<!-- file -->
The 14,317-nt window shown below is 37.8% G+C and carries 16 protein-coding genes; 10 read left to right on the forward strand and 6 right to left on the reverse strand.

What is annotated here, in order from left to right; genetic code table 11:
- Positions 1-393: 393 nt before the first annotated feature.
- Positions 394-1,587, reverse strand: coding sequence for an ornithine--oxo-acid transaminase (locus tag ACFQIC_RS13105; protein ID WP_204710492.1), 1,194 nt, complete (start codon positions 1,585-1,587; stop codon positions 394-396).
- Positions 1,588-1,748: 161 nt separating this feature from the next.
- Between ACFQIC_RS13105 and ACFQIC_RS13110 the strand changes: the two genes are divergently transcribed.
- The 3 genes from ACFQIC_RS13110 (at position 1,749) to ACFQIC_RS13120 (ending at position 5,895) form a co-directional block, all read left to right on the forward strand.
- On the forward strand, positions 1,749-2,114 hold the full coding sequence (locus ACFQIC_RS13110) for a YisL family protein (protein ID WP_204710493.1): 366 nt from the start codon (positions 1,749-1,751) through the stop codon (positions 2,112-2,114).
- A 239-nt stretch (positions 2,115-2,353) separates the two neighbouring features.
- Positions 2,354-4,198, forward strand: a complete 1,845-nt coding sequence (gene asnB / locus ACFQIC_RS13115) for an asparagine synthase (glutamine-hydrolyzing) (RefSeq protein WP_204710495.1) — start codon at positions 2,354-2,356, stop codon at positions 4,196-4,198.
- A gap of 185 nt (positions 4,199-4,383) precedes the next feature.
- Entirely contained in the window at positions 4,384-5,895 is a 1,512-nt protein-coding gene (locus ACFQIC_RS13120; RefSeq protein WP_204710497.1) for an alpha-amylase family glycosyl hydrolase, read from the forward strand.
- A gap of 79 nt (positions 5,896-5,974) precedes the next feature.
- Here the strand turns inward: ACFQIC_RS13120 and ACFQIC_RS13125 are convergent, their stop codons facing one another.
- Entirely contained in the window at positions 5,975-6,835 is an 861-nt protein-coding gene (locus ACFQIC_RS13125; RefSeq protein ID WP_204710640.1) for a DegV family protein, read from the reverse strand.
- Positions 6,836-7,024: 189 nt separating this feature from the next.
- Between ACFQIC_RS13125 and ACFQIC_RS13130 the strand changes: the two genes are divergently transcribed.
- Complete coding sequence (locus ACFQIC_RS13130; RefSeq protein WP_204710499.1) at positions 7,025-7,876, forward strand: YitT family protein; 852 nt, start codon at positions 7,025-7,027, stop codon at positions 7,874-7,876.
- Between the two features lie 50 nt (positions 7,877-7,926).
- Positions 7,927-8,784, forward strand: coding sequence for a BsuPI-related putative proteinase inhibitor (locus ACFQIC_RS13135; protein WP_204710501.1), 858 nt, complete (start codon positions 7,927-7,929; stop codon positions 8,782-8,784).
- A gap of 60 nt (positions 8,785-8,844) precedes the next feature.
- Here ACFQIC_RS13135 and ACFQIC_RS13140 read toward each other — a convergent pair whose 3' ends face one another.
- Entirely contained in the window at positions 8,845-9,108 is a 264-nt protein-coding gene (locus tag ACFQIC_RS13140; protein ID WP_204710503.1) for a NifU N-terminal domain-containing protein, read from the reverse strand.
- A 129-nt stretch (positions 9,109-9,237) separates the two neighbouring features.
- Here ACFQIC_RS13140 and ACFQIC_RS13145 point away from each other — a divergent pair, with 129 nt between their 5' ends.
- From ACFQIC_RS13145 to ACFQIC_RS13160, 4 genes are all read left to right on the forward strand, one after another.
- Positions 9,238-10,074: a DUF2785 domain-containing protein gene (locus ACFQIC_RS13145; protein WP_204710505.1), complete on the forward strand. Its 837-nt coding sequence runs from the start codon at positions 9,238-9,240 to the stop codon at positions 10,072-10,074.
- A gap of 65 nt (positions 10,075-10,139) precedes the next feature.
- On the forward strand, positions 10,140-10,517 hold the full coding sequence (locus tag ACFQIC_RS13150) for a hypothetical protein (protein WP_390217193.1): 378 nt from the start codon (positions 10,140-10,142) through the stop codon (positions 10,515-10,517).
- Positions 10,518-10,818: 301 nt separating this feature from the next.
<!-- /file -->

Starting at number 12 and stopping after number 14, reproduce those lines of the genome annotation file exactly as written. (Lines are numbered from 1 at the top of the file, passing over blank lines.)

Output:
- Entirely contained in the window at positions 4,384-5,895 is a 1,512-nt protein-coding gene (locus ACFQIC_RS13120; RefSeq protein WP_204710497.1) for an alpha-amylase family glycosyl hydrolase, read from the forward strand.
- A gap of 79 nt (positions 5,896-5,974) precedes the next feature.
- Here the strand turns inward: ACFQIC_RS13120 and ACFQIC_RS13125 are convergent, their stop codons facing one another.